Going Home

Today, I want to tell you a story about a little girl who was born in Wales, Great Britain in the 1930s. She lived with her family in a thatch-roofed cottage on a rocky shoreline, where they had a very simple life—moving through each day the same as the one before. There were seven children and this little girl always felt invisible, and there were days, in her fantasies, when she was invisible.

She’d stare down at the clunky brown shoes she wore and the metal braces that, although they allowed her to walk in spite of polio, often cut into her legs. Most days, she would slowly make her way down to the rugged coastline. As she stood there, looking up at the little house, she wondered what it would be like to “fit in”—to not be on the outside, to not be “different”. And, most days she cried, but her cries were silent. No one ever heard her. She was mute.

Her mother attempted communication through a sort of sign language, but with so many other children to care for, the little girl was usually alone—in her own head, dreaming her own dreams, wondering about a different reality.

She’d stand looking up at the house where she could hear the other children laughing, and see them running, aware of her solitary life—a life with very little human interaction, a life where she was the outsider looking in, a life of aloneness and pain and sadness.

One day, the little girl decided to wander closer to the water than she had ever been. She wanted to reach down and actually touch it. She wanted to be “normal”—jumping into the water, splashing, having fun. She was emboldened by a force she did not recognize. She felt fearless, guided by a desire to be “like everyone else”. She moved forward with trepidation that was drowned out by an eerie calmness.

The first few steps into the bay were challenging—her dress and braces and shoes made it tough to move, but she pushed forward. Too quickly, she was dragged under the waves. The end was near. She knew it—and in her humanness, she was afraid—but she didn’t care. She got carried out further and further until she was caught in a vortex that sucked her down. Her panicked, mute screams were never heard, of course.

I don’t know how long it took before her family realized she was gone. After all, was she ever really there?

This could be the end to a very sad story, but it’s not.

The little girl “woke up” in a very unusual place. She surveyed her surroundings. They were nothing like she had ever experienced before; they were changed.  She was aware—instantly and on a spirit level—that she had changed too.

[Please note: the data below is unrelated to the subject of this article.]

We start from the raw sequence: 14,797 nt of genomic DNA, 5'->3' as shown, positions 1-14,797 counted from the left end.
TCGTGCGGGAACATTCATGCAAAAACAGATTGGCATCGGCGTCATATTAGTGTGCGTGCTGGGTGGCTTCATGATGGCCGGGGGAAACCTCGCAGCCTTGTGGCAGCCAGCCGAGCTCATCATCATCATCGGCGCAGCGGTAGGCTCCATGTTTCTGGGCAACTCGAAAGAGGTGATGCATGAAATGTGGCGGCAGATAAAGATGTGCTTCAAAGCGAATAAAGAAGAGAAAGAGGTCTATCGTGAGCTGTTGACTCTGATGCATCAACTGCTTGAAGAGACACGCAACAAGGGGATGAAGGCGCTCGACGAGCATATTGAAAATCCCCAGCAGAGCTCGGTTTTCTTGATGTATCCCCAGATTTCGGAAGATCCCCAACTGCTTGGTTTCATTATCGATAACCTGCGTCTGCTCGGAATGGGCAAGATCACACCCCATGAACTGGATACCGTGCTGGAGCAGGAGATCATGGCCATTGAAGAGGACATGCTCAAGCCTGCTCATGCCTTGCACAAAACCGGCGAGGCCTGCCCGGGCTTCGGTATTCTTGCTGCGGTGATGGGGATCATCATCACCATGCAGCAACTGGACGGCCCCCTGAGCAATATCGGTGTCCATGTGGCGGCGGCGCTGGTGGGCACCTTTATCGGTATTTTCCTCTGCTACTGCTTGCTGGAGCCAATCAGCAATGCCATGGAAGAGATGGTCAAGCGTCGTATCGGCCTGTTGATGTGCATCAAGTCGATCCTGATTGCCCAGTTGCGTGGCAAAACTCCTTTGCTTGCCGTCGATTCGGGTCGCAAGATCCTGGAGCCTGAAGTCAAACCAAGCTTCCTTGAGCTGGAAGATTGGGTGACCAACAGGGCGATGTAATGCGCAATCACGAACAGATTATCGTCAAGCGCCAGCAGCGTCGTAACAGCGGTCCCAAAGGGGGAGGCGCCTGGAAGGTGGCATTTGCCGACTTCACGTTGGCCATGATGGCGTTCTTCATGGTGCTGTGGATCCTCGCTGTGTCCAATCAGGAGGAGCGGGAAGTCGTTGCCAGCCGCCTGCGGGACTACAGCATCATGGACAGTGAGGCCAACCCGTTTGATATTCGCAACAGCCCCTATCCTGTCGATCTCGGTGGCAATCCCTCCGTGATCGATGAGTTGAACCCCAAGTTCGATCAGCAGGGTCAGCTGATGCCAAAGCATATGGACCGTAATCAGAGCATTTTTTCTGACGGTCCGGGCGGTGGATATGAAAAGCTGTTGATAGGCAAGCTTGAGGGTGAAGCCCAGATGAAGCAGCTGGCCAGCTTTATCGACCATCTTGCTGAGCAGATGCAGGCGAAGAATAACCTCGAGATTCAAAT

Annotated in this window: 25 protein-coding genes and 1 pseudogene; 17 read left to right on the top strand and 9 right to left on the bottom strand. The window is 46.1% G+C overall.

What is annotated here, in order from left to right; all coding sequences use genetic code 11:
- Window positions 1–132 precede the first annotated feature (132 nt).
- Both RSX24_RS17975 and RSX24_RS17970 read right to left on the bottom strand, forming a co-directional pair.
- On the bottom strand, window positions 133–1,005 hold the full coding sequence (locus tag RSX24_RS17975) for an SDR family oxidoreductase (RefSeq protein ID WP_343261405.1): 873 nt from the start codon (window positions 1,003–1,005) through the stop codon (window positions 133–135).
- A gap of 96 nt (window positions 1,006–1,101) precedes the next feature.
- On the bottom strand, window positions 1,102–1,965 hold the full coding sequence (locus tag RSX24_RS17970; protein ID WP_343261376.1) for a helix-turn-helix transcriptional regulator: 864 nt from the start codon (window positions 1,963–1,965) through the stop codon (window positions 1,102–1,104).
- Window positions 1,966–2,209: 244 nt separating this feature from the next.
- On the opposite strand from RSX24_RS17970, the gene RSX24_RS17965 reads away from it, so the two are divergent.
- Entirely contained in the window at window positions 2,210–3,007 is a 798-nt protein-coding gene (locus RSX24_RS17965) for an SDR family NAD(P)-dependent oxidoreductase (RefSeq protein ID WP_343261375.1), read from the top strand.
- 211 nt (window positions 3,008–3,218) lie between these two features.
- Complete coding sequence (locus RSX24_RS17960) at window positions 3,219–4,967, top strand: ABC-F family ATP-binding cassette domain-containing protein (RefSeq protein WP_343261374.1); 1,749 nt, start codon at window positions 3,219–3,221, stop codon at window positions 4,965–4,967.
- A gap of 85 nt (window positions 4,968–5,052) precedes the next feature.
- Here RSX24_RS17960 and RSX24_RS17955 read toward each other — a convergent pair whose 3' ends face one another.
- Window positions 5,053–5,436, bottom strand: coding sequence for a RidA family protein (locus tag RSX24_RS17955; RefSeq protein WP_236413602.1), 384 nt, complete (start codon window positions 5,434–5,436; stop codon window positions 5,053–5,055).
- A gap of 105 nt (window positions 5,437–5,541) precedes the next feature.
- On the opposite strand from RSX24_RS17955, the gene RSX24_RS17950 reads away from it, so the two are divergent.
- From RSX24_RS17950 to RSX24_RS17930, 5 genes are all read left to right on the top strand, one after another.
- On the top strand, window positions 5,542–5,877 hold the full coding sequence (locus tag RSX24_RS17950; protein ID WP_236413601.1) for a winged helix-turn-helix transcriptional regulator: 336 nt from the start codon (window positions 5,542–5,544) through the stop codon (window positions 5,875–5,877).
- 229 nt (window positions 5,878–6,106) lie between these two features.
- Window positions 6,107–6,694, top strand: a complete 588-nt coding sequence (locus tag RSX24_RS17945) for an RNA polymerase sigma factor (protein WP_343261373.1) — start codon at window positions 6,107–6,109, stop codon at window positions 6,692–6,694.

She realized that she was sitting on a bench. She glanced down; first at her dress, which did not, at all, resemble the brown shifts she wore her entire life. Then, she stared at her bare legs and feet and was amazed to see they looked different—not bent and atrophied like the ones she was familiar with. She looked up and saw children playing in gardens of flowers and beautiful trees—the sun shining down on them.

All that she ever thought was possible, was now before her. She was aware that she sat next to someone, and she knew—at the core of her being—that she sat next to God. There was no conversation—none was necessary.

She held the hand of God and hummed a tune she knew by heart, and heard, for the first time, her voice. She looked around again. The children were all different shapes and sizes and colors, and the children were all exactly the same. And, in this nirvana-like completeness, she knew that she was home.


 

 

 

 

 

 

 

 

©2017 peace full home™/intentional living

Blog: peacefullhome.com
Twitter: @kaymclane
Instagram: @peace_full_home
Facebook: facebook.com/kayspeacefullhome/

If you want to reach out via email, to share your thoughts, ask a question or make a comment, feel free to write to me at kay@kaymclane.com.

I hope your week is peace-full,
Kay

 


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One thought on “Going Home

  1. Pingback: Going Home—unpacking the message | peace full home—intentional living

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